In response to Reclamation's 2023 Operations Plan, K.I.D.'s Executive Director issued over 100 curtailment letters to Warren Act contractors in August 2023 in direct conflict with his contractual obligations. One of these letters was issued to Pine Grove Irrigation District, serving 904 acres of farmlands from the East Branch (B) Canal. Pine Grove's contract with Reclamation is I1r-195 dated 6 November 1922, and is included in K.I.D.'s contractual obligations for irrigation water deliveries. Pine Grove further holds the trust to a portion of the KA1000 water rights claim in the Klamath River Basin Adjudication.

Read Reclamation's 2023 Drought Plan 
Read K.I.D.'s Curtailment Letter to Pine Grove Irrigation District

On 9 August 2023, Pine Grove Irrigation District responded to K.I.D. with the following request:

"Please provide a written response and facts regarding this issue so we can attempt to explain what an unlawful breach of contract to our patrons is." Pine Grove Irrigation District points out their legal water right outlined in Oregon Water law under the Amended and Corrected Findings of Fact of Determination (ACFFOD) issued in 2014, the observation of adequate amounts of water being observed at the K.I.D. points of diversion, and the fact that no calls are currently in effect which impacts the Pine Grove patrons' water right.

"The Pine Grove Irrigation District would like to know what legal precedence you used to curtail our water deliveries."

Read Pine Grove Irrigation District's Full Letter to K.I.D.
Read the 1918 Pine Grove Irrigation District Contract with Reclamation

Klamath Irrigation District does not have answers to the questions presented by Pine Grove Irrigation District. Our 1954 contract states that the District shall deliver water to Reclamation's contractors unless notified by the Secretary of the Interior for non-payment of reimbursement expense or other reasons identified by the Secretary of the Interior. Documents exchanged between attorneys in the negotiations in K.I.D.'s 1954 contract indicated that Reclamation removed itself from all water-delivery-related issues for its contractors served by K.I.D.

However, as Reclamation issued its 2023 Drought Plan without any supporting documentation, K.I.D. was compelled to pass the Pine Grove letter to Reclamation to be answered on 10 August 2023 as K.I.D.'s legal standing to issue such curtailment letters without an order by the Secretary of the Interior is in question.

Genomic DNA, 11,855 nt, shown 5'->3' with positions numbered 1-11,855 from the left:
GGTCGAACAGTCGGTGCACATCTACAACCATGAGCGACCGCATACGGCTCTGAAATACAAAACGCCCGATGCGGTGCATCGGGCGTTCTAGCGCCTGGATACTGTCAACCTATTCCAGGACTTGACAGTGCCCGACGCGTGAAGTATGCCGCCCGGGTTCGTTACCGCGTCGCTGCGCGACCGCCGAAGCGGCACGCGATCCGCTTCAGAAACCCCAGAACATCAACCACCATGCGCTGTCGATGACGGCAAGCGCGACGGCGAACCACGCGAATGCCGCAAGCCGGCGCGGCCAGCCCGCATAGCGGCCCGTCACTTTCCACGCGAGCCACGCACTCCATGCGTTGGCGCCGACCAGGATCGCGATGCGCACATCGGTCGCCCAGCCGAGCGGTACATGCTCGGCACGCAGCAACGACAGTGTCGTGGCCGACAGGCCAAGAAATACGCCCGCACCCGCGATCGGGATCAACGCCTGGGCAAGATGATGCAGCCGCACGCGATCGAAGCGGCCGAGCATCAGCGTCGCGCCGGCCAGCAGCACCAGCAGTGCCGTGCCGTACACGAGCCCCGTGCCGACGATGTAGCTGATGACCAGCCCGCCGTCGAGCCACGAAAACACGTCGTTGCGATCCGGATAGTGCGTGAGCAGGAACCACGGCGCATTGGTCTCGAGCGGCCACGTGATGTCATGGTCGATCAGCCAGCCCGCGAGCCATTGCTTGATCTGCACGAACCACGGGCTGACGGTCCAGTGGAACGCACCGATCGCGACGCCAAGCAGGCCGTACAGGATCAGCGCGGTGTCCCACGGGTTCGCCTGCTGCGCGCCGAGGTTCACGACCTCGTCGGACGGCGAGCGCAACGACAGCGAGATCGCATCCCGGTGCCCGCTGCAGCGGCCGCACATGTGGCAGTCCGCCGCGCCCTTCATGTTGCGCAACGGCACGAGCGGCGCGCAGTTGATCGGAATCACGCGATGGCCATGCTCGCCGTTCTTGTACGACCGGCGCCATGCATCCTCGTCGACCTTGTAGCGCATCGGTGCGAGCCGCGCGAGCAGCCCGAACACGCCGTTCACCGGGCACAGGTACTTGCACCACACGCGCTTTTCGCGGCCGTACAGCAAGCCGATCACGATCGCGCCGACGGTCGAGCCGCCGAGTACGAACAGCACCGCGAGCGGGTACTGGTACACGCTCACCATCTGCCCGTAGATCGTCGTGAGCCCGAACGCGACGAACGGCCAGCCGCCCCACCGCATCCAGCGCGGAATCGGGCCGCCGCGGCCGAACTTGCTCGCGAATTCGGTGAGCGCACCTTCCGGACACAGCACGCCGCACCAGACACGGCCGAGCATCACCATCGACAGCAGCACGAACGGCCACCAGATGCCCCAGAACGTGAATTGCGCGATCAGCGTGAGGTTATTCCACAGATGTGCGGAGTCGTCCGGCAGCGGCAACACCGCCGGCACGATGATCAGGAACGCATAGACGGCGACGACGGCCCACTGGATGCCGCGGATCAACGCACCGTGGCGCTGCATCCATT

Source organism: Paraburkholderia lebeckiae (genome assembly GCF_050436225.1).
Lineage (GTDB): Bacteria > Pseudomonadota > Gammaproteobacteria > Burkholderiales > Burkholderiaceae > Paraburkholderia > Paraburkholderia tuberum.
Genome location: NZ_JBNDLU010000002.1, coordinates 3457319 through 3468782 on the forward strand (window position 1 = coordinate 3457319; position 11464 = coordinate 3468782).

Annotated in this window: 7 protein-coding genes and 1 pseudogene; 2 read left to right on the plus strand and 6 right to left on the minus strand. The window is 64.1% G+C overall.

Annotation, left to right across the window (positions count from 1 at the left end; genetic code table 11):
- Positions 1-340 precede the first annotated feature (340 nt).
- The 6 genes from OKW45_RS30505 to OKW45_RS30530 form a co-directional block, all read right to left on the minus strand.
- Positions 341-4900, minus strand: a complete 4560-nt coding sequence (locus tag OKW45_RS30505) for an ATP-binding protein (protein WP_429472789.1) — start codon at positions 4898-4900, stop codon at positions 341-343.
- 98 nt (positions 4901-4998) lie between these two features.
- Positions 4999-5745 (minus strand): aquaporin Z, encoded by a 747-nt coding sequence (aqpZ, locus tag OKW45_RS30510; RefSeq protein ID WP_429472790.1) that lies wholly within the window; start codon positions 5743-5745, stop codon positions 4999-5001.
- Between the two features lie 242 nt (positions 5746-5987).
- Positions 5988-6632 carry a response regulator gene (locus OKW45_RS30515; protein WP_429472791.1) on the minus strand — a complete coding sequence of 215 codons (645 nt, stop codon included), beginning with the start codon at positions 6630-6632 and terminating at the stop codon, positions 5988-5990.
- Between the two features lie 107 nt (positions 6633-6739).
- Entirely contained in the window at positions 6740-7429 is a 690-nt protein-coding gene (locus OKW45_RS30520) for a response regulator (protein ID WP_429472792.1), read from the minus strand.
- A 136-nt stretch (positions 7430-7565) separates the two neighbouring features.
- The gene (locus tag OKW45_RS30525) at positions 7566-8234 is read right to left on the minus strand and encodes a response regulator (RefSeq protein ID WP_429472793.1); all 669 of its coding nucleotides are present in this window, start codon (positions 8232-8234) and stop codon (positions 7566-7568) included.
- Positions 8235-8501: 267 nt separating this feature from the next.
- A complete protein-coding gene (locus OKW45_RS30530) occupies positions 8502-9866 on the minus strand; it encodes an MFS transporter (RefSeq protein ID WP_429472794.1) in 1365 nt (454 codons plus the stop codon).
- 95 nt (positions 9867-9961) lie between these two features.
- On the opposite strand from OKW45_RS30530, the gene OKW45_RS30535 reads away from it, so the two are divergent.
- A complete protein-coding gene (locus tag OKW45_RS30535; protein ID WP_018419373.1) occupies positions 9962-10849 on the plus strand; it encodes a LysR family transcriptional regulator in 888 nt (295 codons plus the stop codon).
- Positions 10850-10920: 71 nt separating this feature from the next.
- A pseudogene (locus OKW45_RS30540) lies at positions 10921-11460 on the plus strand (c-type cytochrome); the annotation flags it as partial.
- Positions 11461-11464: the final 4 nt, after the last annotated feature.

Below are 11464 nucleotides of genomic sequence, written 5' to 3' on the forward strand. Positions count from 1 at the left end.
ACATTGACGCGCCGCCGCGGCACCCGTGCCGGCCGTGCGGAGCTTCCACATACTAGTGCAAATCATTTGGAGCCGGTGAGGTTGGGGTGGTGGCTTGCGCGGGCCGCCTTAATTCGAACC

As of the publishing of this newsletter, K.I.D. does not have a copy of the response to Pine Grove Irrigation District's Board of Directors.

Read K.I.D.'s 1954 Contract with Reclamation

A New Proposed Action for the Klamath Reclamation Project

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On 17 July 2023, the Bureau of Reclamation announced another reconsultation of the Klamath Reclamation Project as the Interim Operations Plan expired on 30 September 2022 and the Department of Interior's Senior Solicitor allowed the IOP to be extended into the 2023 season with significant failures. Several meetings have occurred since this announcement.

Reclamation has chosen (or been directed) to rewrite a proposed action by the end of September 2023 for assessment by the U.S. Fish and Wildlife Service (USFWS) and the National Marine Fisheries Service (NMFS) with the expectation of these agencies producing biological opinion before beginning 2024 irrigation operations. It is unclear if Reclamation has been expressly directed to write a non-jeopardy proposed action by the Secretary of the Interior as seen in past practice. The approach of writing a non-jeopardy proposed action through negotiation is outside the approach suggested in the USFWS ESA consultation handbook.

Currently, Reclamation is facilitating meetings for two groups:

  • a management/policy group with input from Agencies, Tribes, and Water Users.
  • a technical group with discussion input from Agencies, Tribes, and Water Users.

The management group is relying on the technical group to provide expert recommendations on the technical aspects of operating the Klamath Reclamation Project. The management team expects the technical team to suggest water flow rates over Keno Dam as a result of operating the Klamath Reclamation Project.

The management group asked the technical group to answer these questions:

Question 1: In your evaluation of the IOP, what are the most significant shortcomings that could be addressed in the Proposed Action from a technical perspective?

Question 2: What recommendations or suggestions do you have for the Proposed Action to address the technical shortcomings you identified?

Question 3: In your evaluation of the Environmental Baseline (EB), what are the most significant shortcomings from a technical perspective that could be addressed in the current consultation?

Question 4: What recommendations or suggestions do you have for the Proposed Action to address the technical shortcomings you identified?

Question 5: In your evaluation of flexible or alternative flow and storage options to benefit listed salmon and suckers, what are the most significant shortcomings from a technical perspective that could be addressed in the current consultation?

Question 6: What recommendations or suggestions do you have to address the technical shortcomings you identified?